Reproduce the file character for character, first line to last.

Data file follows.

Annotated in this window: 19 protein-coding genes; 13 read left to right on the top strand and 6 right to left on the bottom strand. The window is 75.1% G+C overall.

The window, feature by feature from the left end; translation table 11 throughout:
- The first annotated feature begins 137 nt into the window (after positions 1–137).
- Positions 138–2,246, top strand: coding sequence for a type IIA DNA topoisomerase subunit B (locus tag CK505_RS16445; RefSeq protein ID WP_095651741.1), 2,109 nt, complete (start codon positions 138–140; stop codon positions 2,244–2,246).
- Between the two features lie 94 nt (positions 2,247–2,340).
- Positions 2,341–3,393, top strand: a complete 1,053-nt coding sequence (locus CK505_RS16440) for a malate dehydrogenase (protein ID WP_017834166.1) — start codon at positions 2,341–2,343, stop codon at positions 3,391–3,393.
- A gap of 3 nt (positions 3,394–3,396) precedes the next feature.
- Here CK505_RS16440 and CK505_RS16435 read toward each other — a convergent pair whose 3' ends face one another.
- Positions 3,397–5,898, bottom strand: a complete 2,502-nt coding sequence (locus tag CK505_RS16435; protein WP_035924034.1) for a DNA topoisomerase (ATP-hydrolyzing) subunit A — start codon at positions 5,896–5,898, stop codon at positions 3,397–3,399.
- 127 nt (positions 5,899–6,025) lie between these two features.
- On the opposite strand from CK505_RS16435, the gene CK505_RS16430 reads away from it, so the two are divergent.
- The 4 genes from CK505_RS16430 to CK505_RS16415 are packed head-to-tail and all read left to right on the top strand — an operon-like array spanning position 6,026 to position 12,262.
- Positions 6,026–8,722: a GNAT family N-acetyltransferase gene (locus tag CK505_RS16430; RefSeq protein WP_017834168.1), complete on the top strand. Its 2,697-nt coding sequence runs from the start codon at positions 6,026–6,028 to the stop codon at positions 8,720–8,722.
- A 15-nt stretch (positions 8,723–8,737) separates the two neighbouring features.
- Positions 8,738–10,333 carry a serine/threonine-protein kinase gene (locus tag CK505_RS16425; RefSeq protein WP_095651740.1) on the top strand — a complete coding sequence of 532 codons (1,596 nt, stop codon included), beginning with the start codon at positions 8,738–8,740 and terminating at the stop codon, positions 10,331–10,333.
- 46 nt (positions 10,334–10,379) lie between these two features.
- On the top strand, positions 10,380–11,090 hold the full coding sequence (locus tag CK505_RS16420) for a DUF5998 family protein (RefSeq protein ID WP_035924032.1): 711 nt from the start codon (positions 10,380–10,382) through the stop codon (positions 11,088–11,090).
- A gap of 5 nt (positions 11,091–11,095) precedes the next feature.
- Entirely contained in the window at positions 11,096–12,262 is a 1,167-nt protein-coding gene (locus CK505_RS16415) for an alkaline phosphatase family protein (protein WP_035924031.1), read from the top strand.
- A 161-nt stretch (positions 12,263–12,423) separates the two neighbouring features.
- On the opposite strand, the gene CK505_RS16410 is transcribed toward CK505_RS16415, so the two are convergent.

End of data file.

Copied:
Annotated in this window: 19 protein-coding genes; 13 read left to right on the top strand and 6 right to left on the bottom strand. The window is 75.1% G+C overall.

The window, feature by feature from the left end; translation table 11 throughout:
- The first annotated feature begins 137 nt into the window (after positions 1–137).
- Positions 138–2,246, top strand: coding sequence for a type IIA DNA topoisomerase subunit B (locus tag CK505_RS16445; RefSeq protein ID WP_095651741.1), 2,109 nt, complete (start codon positions 138–140; stop codon positions 2,244–2,246).
- Between the two features lie 94 nt (positions 2,247–2,340).
- Positions 2,341–3,393, top strand: a complete 1,053-nt coding sequence (locus CK505_RS16440) for a malate dehydrogenase (protein ID WP_017834166.1) — start codon at positions 2,341–2,343, stop codon at positions 3,391–3,393.
- A gap of 3 nt (positions 3,394–3,396) precedes the next feature.
- Here CK505_RS16440 and CK505_RS16435 read toward each other — a convergent pair whose 3' ends face one another.
- Positions 3,397–5,898, bottom strand: a complete 2,502-nt coding sequence (locus tag CK505_RS16435; protein WP_035924034.1) for a DNA topoisomerase (ATP-hydrolyzing) subunit A — start codon at positions 5,896–5,898, stop codon at positions 3,397–3,399.
- 127 nt (positions 5,899–6,025) lie between these two features.
- On the opposite strand from CK505_RS16435, the gene CK505_RS16430 reads away from it, so the two are divergent.
- The 4 genes from CK505_RS16430 to CK505_RS16415 are packed head-to-tail and all read left to right on the top strand — an operon-like array spanning position 6,026 to position 12,262.
- Positions 6,026–8,722: a GNAT family N-acetyltransferase gene (locus tag CK505_RS16430; RefSeq protein WP_017834168.1), complete on the top strand. Its 2,697-nt coding sequence runs from the start codon at positions 6,026–6,028 to the stop codon at positions 8,720–8,722.
- A 15-nt stretch (positions 8,723–8,737) separates the two neighbouring features.
- Positions 8,738–10,333 carry a serine/threonine-protein kinase gene (locus tag CK505_RS16425; RefSeq protein WP_095651740.1) on the top strand — a complete coding sequence of 532 codons (1,596 nt, stop codon included), beginning with the start codon at positions 8,738–8,740 and terminating at the stop codon, positions 10,331–10,333.
- 46 nt (positions 10,334–10,379) lie between these two features.
- On the top strand, positions 10,380–11,090 hold the full coding sequence (locus tag CK505_RS16420) for a DUF5998 family protein (RefSeq protein ID WP_035924032.1): 711 nt from the start codon (positions 10,380–10,382) through the stop codon (positions 11,088–11,090).
- A gap of 5 nt (positions 11,091–11,095) precedes the next feature.
- Entirely contained in the window at positions 11,096–12,262 is a 1,167-nt protein-coding gene (locus CK505_RS16415) for an alkaline phosphatase family protein (protein WP_035924031.1), read from the top strand.
- A 161-nt stretch (positions 12,263–12,423) separates the two neighbouring features.
- On the opposite strand, the gene CK505_RS16410 is transcribed toward CK505_RS16415, so the two are convergent.